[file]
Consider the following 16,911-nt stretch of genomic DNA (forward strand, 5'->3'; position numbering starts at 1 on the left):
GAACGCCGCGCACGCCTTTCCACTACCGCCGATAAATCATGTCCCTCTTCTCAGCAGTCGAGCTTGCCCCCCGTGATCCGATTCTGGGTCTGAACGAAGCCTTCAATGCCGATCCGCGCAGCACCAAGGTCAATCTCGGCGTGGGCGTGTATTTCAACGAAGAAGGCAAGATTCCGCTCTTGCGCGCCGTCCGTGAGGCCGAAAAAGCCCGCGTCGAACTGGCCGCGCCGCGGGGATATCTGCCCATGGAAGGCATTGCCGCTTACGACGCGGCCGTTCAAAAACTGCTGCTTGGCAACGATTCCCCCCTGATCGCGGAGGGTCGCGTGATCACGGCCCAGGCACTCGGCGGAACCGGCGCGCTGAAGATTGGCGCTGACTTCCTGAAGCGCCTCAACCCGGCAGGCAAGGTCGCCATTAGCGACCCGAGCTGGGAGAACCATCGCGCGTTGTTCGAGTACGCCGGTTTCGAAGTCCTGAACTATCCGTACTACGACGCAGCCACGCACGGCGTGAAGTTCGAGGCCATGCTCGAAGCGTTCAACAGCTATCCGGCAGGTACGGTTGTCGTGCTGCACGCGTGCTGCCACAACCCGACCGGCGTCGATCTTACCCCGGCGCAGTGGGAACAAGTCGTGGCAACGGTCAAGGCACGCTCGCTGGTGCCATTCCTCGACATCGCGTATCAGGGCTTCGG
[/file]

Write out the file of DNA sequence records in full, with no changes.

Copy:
Consider the following 16,911-nt stretch of genomic DNA (forward strand, 5'->3'; position numbering starts at 1 on the left):
GAACGCCGCGCACGCCTTTCCACTACCGCCGATAAATCATGTCCCTCTTCTCAGCAGTCGAGCTTGCCCCCCGTGATCCGATTCTGGGTCTGAACGAAGCCTTCAATGCCGATCCGCGCAGCACCAAGGTCAATCTCGGCGTGGGCGTGTATTTCAACGAAGAAGGCAAGATTCCGCTCTTGCGCGCCGTCCGTGAGGCCGAAAAAGCCCGCGTCGAACTGGCCGCGCCGCGGGGATATCTGCCCATGGAAGGCATTGCCGCTTACGACGCGGCCGTTCAAAAACTGCTGCTTGGCAACGATTCCCCCCTGATCGCGGAGGGTCGCGTGATCACGGCCCAGGCACTCGGCGGAACCGGCGCGCTGAAGATTGGCGCTGACTTCCTGAAGCGCCTCAACCCGGCAGGCAAGGTCGCCATTAGCGACCCGAGCTGGGAGAACCATCGCGCGTTGTTCGAGTACGCCGGTTTCGAAGTCCTGAACTATCCGTACTACGACGCAGCCACGCACGGCGTGAAGTTCGAGGCCATGCTCGAAGCGTTCAACAGCTATCCGGCAGGTACGGTTGTCGTGCTGCACGCGTGCTGCCACAACCCGACCGGCGTCGATCTTACCCCGGCGCAGTGGGAACAAGTCGTGGCAACGGTCAAGGCACGCTCGCTGGTGCCATTCCTCGACATCGCGTATCAGGGCTTCGG